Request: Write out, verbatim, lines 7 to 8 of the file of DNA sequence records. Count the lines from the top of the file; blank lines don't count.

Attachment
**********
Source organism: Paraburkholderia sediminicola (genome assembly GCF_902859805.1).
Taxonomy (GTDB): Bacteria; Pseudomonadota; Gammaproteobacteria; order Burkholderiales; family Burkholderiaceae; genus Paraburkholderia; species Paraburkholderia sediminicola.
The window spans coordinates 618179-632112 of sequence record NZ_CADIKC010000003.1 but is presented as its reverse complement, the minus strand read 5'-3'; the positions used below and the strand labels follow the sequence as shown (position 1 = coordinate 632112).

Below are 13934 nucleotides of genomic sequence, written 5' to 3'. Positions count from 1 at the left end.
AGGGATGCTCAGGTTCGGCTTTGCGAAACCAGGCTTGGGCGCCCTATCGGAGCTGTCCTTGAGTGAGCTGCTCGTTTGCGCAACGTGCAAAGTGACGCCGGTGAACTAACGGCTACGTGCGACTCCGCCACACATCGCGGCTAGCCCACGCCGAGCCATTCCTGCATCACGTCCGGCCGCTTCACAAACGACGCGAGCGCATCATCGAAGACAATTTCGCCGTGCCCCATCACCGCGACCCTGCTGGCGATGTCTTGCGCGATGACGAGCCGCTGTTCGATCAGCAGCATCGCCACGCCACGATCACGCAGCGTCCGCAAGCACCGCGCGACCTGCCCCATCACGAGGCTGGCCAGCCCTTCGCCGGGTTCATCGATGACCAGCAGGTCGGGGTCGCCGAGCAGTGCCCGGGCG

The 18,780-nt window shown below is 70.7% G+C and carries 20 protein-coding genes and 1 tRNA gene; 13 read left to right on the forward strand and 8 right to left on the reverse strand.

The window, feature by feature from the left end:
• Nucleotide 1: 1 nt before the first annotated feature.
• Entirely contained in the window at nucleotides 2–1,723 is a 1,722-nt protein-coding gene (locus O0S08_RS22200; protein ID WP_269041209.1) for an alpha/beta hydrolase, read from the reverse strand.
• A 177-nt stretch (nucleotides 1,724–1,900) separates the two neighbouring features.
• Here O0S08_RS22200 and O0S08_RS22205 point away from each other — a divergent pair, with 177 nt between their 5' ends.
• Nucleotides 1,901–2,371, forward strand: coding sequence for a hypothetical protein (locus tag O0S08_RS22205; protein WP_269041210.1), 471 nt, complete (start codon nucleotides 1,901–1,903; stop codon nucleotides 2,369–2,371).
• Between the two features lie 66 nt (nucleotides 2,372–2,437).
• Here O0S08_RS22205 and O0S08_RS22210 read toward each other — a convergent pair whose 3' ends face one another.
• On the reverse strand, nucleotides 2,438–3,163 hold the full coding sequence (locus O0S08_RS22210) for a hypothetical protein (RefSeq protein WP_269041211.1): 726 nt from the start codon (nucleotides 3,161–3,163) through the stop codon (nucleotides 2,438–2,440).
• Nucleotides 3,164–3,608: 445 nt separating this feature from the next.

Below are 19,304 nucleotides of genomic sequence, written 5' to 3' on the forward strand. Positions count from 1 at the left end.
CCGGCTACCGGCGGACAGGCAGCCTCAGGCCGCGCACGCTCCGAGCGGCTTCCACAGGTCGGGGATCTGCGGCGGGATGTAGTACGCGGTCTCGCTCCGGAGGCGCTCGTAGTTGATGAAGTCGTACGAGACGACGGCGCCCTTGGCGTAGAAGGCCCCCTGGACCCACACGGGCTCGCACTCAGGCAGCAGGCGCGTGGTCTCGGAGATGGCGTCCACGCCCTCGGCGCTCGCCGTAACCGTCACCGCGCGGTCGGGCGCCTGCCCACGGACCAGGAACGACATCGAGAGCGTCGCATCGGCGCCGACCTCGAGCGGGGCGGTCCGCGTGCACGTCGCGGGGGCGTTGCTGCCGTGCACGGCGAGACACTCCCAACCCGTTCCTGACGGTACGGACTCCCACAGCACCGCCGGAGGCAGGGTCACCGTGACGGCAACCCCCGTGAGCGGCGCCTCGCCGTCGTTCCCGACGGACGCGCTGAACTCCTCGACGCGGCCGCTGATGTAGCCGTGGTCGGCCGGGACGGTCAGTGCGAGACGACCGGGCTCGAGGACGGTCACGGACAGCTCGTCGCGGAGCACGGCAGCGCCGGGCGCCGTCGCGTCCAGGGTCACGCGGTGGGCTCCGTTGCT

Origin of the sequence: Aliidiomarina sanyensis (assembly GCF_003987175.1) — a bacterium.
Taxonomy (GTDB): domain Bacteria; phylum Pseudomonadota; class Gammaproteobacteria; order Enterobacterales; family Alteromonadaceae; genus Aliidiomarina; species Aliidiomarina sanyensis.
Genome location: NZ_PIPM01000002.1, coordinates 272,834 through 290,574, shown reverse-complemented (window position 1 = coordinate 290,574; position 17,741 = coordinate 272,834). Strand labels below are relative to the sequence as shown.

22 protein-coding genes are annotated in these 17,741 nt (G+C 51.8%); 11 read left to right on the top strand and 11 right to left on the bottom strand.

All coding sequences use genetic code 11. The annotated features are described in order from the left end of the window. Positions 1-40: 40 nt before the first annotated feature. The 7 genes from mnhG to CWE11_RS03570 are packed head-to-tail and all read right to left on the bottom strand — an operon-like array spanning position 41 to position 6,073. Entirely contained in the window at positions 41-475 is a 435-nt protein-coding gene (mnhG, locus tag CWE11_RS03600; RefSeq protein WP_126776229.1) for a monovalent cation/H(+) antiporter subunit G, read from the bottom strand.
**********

The window, feature by feature from the left end:
• Nucleotide 1: 1 nt before the first annotated feature.